Owning a business is never easy — it requires hard work, dedication, and plenty of resources. Over the past couple of decades, the market for small and independent food businesses has exploded with thousands of people focused on bringing their idea for a food truck, catering business, or new food product to life.
An Introduction To Shared Kitchen Terminology
For most people, none of this would be possible without the option to rent kitchen space. Buying or renting your own private kitchen is extremely costly, not just because of the price of real estate, but because there are so many other overhead costs such as equipment, utilities, permits, and more. To meet the needs of the small business owner, companies such as iKitchens have risen to meet the demand of those looking for a kitchen rental. Based in San Jose, iKitchens is dedicated to helping people achieve their culinary dreams by offering convenient, flexible kitchen space for one affordable monthly fee.
If you’re interested in renting a kitchen, then you may have heard people use terms such as “shared kitchen”, “kitchen incubator”, and “ghost kitchen”. These terms are sometimes used interchangeably and can often lead to significant confusion about what their name really means with regard to their purpose. Part of our job at iKitchens is to help educate current and aspiring food enthusiasts on how to navigate the often complex world of working the culinary business. That’s why, in today’s blog, we’re going to get back to basics and discuss some of the most common shared kitchen terminology. Keep reading to learn more.
Let’s start with discussing what is meant by a shared kitchen. As the name implies, a shared kitchen is a single location where multiple food businesses share the space and equipment. That’s just a simple definition — shared kitchen spaces can be configured in multiple ways, offering various packages to suit their customer’s needs. Some allow you to rent by the hour, while others may require you to sign up for a specific block of time that remains fairly consistent each week. In all cases, shared kitchens are expected to already be licensed, approved, and certified for commercial use.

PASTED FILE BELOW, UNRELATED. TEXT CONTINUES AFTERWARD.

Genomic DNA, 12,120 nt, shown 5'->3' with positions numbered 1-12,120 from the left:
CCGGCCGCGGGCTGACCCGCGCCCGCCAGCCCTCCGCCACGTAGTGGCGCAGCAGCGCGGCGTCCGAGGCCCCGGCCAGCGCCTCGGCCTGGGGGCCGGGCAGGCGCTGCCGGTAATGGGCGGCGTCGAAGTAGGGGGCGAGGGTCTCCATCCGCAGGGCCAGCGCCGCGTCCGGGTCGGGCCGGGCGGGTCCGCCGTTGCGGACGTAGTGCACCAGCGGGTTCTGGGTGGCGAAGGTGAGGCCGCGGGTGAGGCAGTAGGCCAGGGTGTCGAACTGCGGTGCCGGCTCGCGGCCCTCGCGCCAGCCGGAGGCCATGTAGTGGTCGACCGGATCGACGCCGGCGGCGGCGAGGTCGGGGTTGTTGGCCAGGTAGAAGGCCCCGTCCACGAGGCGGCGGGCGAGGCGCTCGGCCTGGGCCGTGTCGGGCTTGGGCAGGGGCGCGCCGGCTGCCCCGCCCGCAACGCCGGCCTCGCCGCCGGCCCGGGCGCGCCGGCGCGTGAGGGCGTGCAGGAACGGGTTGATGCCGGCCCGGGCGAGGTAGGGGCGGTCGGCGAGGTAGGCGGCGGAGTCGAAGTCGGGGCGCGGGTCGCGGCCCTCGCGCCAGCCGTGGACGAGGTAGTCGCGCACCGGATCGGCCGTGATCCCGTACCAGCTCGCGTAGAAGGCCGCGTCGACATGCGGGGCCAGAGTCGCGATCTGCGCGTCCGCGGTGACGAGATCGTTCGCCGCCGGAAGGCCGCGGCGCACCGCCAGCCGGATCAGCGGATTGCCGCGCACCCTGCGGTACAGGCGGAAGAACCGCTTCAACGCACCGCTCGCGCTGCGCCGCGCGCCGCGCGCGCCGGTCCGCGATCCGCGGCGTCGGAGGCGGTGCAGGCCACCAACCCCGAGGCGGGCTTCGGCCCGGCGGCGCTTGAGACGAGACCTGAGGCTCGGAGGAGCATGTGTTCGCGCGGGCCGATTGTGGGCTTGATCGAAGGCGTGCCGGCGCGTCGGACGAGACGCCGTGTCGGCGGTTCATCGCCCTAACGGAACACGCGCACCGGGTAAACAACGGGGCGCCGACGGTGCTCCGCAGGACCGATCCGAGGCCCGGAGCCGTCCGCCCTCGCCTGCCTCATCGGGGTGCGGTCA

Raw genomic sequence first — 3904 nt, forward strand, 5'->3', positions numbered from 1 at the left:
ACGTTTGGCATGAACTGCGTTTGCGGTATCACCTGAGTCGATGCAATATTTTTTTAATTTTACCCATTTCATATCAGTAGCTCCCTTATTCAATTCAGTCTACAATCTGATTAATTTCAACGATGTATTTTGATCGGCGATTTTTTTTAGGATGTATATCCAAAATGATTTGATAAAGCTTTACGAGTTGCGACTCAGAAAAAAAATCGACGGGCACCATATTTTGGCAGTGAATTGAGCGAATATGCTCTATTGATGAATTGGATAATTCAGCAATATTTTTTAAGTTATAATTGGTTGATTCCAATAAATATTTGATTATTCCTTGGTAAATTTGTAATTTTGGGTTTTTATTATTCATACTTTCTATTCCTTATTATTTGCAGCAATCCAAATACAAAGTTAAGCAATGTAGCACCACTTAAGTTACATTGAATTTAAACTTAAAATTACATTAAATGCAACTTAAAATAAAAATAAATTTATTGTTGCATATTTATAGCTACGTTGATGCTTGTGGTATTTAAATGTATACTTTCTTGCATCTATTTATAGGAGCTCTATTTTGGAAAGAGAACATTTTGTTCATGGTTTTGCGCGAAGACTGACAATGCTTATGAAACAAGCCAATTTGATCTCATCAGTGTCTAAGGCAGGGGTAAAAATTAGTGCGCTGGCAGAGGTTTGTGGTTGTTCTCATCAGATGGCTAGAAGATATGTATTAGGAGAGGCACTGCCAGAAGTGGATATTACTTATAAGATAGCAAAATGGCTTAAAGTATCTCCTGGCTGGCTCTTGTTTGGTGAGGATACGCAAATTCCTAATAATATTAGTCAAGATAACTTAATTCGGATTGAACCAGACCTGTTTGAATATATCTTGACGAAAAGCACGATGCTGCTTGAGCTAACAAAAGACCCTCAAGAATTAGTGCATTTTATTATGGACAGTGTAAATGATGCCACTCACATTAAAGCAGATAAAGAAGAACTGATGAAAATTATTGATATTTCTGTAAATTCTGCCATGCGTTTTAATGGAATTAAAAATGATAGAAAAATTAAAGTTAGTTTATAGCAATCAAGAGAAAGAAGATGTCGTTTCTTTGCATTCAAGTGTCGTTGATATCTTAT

Dedicated kitchens refer to space where a business may want to have sole use of the space and the equipment within it. Although a dedicated kitchen isn’t ideal for everyone, for businesses with larger time or use requirements, renting dedicated space can ensure they have the resources they need, whenever they need them.
Dedicated kitchens are also a good option for those that do require strict segregation of equipment and materials, such as in gluten-free cooking and baking. Renting dedicated kitchen space will ensure that you can have complete control over your products and not have to worry about cross-contamination.
Incubator kitchens are also referred to as culinary incubators and their purpose is to support the growth and startup of emerging businesses. Unlike traditional shared kitchens, incubator kitchens often provide support and mentoring opportunities through classes and networking events. However, for businesses who are just looking for the space to carry out their product development efforts, a shared kitchen will likely do.
A commissary kitchen is essentially another term for a shared kitchen. They are places where food service businesses can go to prepare their food. The term “commissary” is commonly used to describe a kitchen that food truck owners can go to prepare and store their food. They often offer food trucks a place to also store their vehicles.
The term ghost kitchen was a fairly new term before 2020, but with so many restaurants being closed to dine-in seating, delivery became the way to get food to the people. A ghost kitchen is a kitchen that is used to prepare food for delivery only, and it may or may not be a shared kitchen. The focus of a ghost kitchen is to fulfill online food orders that are placed through third-party delivery apps or a restaurant's own delivery operation.
A commercial kitchen is a commercially licensed space where people can go to legally prepare meals and packaged goods for public sale. A commercial kitchen is designed for production efficiency and food safety. It must be licensed and inspected, and depending on its purpose and location, may require certain additional permits. All of the kitchens described above fall under the umbrella term of a commercial kitchen.
Looking For a Kitchen Rental in San Jose? Contact iKitchens
Hopefully, today’s blog has helped to shed some light on the various types of commercial kitchens. If you’re looking for a kitchen rental to support your growing business or to use it as a means to start your culinary dream, we encourage you to reach out to iKitchens. We offer flexible, shared, and dedicated kitchen space for one affordable monthly fee. To learn more, fill out our online contact form or give us a call today!